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Mixed reaction to Inshes roads overhaul plans

Alison Irvine with the plans
Alison Irvine with the plans

Multimillion-pound plans to end the gridlock at an Inverness traffic blackspot have been given a mixed reception by motorists.

Transport Scotland teamed-up with Highland Council to unveil proposals to replace the notorious Inshes Roundabout with a crossroads and create the East Link.

Three designs for the new route between the A96 Inverness-Aberdeen road and the A9 between Inverness and Perth remain after Option A – a dual carriageway link – was dropped following “negative feedback”.

They all involve a single carriageway distributor road and range in cost from £50million-£90million.

Transport Scotland has not declared its preferred option.

The public also got the chance yesterday to view and comment on the local authority’s proposals to replace the busy and complex Inshes roundabout with a crossroads as they went on display at Inshes Church.

Jim Gordon, of Westhill, Inverness, was one of scores of people who viewed the plans during the seven-hour exhibition.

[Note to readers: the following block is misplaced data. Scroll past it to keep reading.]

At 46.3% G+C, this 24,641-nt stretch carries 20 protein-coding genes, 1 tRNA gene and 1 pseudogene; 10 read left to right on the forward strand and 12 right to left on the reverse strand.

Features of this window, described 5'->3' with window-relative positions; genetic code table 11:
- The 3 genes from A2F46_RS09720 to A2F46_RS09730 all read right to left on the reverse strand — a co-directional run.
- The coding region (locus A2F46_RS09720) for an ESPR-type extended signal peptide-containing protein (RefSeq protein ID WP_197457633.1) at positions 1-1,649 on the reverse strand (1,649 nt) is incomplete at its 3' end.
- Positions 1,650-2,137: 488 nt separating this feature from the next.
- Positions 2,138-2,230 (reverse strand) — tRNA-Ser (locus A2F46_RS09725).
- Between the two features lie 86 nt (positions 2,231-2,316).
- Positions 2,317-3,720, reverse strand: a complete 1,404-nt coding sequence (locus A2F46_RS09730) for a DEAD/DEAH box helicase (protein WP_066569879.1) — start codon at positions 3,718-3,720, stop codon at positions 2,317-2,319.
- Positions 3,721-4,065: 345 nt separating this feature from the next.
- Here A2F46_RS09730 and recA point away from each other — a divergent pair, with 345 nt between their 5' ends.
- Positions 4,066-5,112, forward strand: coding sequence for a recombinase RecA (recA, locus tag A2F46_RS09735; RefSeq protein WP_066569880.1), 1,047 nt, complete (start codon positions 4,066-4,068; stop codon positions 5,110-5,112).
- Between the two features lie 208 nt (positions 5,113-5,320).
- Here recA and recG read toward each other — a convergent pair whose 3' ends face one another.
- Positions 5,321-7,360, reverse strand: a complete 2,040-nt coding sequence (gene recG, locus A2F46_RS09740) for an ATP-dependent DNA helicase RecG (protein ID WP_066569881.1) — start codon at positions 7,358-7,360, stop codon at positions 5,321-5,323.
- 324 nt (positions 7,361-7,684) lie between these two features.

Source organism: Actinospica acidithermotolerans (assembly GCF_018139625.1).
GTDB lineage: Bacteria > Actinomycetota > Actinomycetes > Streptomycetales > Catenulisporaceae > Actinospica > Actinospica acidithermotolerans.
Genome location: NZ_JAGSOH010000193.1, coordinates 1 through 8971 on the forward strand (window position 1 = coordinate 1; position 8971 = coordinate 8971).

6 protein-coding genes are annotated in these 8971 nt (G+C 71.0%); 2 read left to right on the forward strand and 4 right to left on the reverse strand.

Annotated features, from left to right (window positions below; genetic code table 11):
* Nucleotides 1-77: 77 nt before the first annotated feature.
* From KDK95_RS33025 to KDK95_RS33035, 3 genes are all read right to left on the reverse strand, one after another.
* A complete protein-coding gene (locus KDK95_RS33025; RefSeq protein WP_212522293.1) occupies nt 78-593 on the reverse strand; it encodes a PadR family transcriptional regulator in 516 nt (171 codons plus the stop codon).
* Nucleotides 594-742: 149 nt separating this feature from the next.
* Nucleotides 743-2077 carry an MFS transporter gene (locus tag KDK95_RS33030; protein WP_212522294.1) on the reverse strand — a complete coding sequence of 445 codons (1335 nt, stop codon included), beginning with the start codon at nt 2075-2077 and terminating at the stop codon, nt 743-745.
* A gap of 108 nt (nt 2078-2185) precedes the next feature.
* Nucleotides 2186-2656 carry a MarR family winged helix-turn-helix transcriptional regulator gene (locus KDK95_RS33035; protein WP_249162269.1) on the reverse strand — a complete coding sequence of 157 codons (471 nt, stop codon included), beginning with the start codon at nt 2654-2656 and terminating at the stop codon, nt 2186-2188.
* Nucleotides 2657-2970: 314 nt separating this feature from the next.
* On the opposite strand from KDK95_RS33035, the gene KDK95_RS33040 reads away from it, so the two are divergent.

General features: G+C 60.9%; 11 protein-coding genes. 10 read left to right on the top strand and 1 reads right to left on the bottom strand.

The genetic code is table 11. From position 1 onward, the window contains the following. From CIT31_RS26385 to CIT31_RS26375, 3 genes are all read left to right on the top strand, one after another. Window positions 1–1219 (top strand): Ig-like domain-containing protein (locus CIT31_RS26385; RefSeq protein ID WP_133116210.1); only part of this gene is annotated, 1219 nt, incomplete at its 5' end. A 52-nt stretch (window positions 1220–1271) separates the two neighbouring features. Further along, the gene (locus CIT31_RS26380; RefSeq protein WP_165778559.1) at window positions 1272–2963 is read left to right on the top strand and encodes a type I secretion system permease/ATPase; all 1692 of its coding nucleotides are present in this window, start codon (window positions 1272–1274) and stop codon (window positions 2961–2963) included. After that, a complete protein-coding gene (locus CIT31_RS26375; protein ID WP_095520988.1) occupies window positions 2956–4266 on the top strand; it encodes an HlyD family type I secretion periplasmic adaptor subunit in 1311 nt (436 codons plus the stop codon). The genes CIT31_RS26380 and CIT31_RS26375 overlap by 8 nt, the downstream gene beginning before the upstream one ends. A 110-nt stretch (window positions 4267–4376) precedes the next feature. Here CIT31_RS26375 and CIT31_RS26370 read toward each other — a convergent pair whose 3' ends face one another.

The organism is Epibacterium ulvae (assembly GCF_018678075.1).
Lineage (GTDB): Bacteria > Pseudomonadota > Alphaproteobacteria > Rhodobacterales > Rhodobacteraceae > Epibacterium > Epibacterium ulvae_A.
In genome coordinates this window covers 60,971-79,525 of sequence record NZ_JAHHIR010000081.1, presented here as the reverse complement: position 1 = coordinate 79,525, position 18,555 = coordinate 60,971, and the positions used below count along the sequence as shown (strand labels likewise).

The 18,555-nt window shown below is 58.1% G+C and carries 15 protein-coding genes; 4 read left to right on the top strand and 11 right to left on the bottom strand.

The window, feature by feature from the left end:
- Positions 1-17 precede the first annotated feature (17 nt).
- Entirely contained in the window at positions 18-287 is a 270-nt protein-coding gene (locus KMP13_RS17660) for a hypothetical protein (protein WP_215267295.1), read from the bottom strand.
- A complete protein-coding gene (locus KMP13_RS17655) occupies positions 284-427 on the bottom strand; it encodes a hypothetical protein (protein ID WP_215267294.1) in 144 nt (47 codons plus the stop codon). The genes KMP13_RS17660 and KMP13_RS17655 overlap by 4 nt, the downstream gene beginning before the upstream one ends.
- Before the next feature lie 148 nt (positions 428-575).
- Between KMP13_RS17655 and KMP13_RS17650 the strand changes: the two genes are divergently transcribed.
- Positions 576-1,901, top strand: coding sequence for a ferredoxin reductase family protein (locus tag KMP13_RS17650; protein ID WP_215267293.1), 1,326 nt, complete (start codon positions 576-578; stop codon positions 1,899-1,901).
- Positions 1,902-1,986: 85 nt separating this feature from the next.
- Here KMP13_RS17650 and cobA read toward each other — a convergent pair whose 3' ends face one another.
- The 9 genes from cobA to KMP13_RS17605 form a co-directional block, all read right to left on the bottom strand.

He said: “Doing away with the roundabout at Inshes is a big step forward. It’s very bad at peak times.”

But Irene Whyte, of Drumossie Avenue on the city’s Drakies Estate, said she disagreed with parts of the council plans, particularly the proposal to stop-up the junction from Old Perth Road into Drumossie Road.

She said: “To cut off people from getting into their homes is really a bit much. They have got a long way to go round now for what was a short cut.”

Sheila Martin, of Drakies, said: “Something has to be done because of the state of the roundabout. I wouldn’t normally take a car along there any time before 9.30am because of the traffic.”

John MacDonald, 61, is one of the householders who would have been affected by the dual carriageway plan for the East Link road.

He said he had been waiting for years for a decision on the route so he could move forward with plans to build a home in his back yard.

He said: “The other options I’ve got nothing against at all because they don’t affect me, but Option A has affected me for years.

“A house that would have cost £450,000 to build at the time will now cost £850,000 to build because we’ve been held back by the road.”

Transport Scotland’s head of technical analysis, Alison Irvine, said feedback from the public would be considered.

Jimmy Smith, project manager for the Inshes roundabout change, said the access arrangements for Drumossie Road were “not dissimilar” from what was currently in place.

The plans will on show again on Tuesday at the Old High Church in Inverness from noon-7pm.

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